How to Get Compensatory Education for Your Child

Many of the country’s roughly 7 million students with disabilities missed out on services and instruction when schools went remote due to the COVID-19 pandemic, and during the stops and starts of school reopenings.

For some children, services such as speech therapy or help from a paraprofessional translated poorly online, affecting the quality of their learning. For others, the support disappeared altogether.

ParentsTogether Action, a national organization for parents, surveyed 1,600 parents during the first few months of the pandemic, when most schools had gone remote. According to the survey, just 20% of parents whose children were entitled to special education services had received those services as of May 2020.

With the return to in-person learning, some parents of students with disabilities are trying to recoup that lost learning, by asking for what’s known as “compensatory education.” Those demands are bound to increase as the pandemic continues to ease, according to Ron Hager, the managing attorney for education and employment at the National Disability Rights Network, which provides legal advocacy services to people with disabilities.

“It’s going to be huge. Students have lost at least a year of education for the most part, in some cases more,” he says. “Compensatory education is a way for the school district to provide extra services … to enable the student to catch up and make up what they missed.”

But what exactly is compensatory education? And what do parents and guardians need to know before asking their child’s school for it?

[READ: Helping Students Catch Up on Unfinished Learning.]

Defining Compensatory Education

Under the federal Individuals with Disabilities Education Act, or IDEA, students with disabilities are entitled to a “free appropriate public education” — which means that public schools are legally obligated to provide students who meet the criteria for obtaining services with the supports they need to learn.

A main tool for ensuring a school is meeting a student’s special education needs is through the child’s Individualized Education Program, or IEP, a personalized legal document that describes the services a child must receive.

The plan, which is developed by school staff in collaboration with the child’s parents, may include provisions for services such as speech therapy or occupational therapy, and includes learning goals for the student.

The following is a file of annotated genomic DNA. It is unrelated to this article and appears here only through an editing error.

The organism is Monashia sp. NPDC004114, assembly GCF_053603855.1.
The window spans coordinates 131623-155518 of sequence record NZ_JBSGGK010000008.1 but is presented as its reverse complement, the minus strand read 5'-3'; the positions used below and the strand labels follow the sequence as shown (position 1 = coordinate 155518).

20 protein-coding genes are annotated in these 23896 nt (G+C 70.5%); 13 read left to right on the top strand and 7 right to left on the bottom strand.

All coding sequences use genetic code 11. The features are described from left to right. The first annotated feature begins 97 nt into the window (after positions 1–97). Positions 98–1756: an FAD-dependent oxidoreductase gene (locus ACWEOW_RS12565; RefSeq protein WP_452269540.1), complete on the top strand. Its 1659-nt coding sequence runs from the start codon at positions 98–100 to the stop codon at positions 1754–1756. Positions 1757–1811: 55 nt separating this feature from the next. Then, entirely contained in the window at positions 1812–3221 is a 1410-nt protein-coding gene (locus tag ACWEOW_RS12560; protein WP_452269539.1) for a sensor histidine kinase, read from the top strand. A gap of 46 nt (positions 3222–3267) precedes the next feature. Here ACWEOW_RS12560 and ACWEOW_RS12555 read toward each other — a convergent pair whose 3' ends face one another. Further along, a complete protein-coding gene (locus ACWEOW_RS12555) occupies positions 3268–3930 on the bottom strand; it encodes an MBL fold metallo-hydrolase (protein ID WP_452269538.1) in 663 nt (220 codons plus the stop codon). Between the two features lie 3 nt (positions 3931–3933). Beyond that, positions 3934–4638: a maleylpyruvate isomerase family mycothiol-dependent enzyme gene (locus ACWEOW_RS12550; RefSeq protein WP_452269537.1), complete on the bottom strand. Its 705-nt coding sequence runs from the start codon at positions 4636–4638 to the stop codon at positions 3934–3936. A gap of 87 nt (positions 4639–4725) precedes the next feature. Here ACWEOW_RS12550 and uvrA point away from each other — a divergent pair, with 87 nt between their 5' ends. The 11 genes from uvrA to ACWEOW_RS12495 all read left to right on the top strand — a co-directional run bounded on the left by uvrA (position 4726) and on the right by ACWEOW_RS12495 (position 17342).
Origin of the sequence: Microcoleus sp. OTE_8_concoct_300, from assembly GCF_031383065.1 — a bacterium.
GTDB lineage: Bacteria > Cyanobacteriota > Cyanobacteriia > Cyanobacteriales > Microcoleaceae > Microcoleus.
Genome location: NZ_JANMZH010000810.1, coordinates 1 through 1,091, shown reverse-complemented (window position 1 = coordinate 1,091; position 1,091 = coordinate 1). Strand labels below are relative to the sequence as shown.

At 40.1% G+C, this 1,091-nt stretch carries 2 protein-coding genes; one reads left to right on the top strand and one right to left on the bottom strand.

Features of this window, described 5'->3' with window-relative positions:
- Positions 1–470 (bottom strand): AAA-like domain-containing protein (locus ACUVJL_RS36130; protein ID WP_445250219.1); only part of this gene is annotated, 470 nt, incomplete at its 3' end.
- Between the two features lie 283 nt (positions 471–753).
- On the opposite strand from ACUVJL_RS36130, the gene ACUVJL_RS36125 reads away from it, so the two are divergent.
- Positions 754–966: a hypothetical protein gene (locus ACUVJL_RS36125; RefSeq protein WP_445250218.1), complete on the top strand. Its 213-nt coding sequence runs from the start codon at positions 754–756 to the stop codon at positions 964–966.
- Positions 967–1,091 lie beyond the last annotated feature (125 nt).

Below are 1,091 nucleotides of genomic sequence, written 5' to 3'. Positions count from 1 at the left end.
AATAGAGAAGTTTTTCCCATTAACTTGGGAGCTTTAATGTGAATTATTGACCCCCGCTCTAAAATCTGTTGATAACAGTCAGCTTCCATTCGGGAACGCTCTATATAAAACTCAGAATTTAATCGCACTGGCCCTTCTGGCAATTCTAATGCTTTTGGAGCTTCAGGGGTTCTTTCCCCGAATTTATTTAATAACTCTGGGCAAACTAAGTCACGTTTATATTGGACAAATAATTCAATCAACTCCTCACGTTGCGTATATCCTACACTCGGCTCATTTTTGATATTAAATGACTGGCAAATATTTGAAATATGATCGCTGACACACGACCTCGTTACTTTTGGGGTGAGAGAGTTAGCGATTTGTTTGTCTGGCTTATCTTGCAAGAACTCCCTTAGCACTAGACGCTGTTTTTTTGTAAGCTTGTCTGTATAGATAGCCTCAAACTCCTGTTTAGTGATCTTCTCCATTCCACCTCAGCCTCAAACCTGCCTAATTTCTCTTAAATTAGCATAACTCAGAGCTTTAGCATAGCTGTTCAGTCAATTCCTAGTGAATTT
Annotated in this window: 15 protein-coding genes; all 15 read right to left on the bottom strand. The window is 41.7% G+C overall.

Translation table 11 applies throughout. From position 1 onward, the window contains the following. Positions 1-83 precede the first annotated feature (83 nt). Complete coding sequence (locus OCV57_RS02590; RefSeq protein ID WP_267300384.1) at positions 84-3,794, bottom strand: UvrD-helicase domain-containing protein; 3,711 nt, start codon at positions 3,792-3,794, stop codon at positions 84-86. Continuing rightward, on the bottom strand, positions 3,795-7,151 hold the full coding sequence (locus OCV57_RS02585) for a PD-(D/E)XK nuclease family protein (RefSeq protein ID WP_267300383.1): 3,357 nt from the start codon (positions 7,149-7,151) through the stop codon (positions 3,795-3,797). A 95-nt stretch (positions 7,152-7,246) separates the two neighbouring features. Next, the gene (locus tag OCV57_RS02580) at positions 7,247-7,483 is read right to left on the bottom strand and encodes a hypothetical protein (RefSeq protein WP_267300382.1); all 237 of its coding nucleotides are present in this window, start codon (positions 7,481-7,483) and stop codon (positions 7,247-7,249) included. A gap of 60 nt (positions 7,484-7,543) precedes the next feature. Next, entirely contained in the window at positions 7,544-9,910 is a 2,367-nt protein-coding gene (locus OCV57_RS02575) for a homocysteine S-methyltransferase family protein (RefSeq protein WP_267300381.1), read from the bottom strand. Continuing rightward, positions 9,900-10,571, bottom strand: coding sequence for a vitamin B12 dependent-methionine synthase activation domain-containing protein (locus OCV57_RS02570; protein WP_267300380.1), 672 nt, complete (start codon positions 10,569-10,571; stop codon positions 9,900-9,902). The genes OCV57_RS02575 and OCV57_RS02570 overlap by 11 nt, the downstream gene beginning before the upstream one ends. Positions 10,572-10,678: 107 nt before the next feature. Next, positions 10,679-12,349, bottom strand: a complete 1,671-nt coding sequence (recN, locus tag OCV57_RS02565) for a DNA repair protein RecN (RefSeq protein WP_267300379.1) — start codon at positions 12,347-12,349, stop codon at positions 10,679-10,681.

Parents may ask for compensatory services if the plan is not being followed. For example, if a student was supposed to receive speech and language services twice a week but only received them once a week, a parent could seek compensatory education to make up for the days the child missed.

For many years, compensatory education has been awarded to students in administrative hearings or through court decisions, after it is determined a school failed to provide necessary services or instruction, in violation of IDEA, Hager says.

During the pandemic, the U.S. Department of Education released guidance that says compensatory education is one way for students with disabilities to recover lost instruction and services when learning was disrupted.

Hager says some districts are reluctant to call make-up services “compensatory education” because they fear it implies wrongdoing.

“I don’t really care what they call it as long as they apply the principles of comp ed to what they’re doing,” he says. “If they want to call it standing on your head, I don’t care. I just want to make sure they’re providing the services the student’s entitled to.”

Students with 504 plans, which fall under civil rights law and are also intended to provide equal access to education for students with disabilities, may also seek compensatory education, Hager adds.

How to Determine if Your Child Is Entitled to Services

Selene Almazan, legal director of the Council of Parent Attorneys and Advocates, COPAA, asks a two-pronged question to determine if a child is eligible for compensatory education: Were the services specified in the child’s IEP not provided? And, as a result of those services not being provided, did the student fail to make their expected progress?

If the answer to both questions is yes, Almazan says a child may qualify for compensatory education.